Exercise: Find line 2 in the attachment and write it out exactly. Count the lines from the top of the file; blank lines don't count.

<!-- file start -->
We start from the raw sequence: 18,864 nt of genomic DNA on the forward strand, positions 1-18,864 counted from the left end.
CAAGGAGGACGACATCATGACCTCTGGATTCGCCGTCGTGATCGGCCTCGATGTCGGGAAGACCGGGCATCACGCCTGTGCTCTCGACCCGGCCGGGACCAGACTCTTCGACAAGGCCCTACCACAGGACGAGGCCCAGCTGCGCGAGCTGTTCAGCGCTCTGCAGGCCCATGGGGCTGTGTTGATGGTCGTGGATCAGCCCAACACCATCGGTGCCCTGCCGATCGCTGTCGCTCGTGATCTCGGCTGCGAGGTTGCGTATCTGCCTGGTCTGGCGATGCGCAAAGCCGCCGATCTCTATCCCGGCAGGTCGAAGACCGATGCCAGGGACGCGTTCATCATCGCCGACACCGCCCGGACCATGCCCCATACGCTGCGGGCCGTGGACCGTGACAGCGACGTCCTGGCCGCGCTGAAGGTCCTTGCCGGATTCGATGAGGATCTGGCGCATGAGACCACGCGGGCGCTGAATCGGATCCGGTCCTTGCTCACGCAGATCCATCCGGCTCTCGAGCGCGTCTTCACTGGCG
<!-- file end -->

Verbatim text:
CAAGGAGGACGACATCATGACCTCTGGATTCGCCGTCGTGATCGGCCTCGATGTCGGGAAGACCGGGCATCACGCCTGTGCTCTCGACCCGGCCGGGACCAGACTCTTCGACAAGGCCCTACCACAGGACGAGGCCCAGCTGCGCGAGCTGTTCAGCGCTCTGCAGGCCCATGGGGCTGTGTTGATGGTCGTGGATCAGCCCAACACCATCGGTGCCCTGCCGATCGCTGTCGCTCGTGATCTCGGCTGCGAGGTTGCGTATCTGCCTGGTCTGGCGATGCGCAAAGCCGCCGATCTCTATCCCGGCAGGTCGAAGACCGATGCCAGGGACGCGTTCATCATCGCCGACACCGCCCGGACCATGCCCCATACGCTGCGGGCCGTGGACCGTGACAGCGACGTCCTGGCCGCGCTGAAGGTCCTTGCCGGATTCGATGAGGATCTGGCGCATGAGACCACGCGGGCGCTGAATCGGATCCGGTCCTTGCTCACGCAGATCCATCCGGCTCTCGAGCGCGTCTTCACTGGCG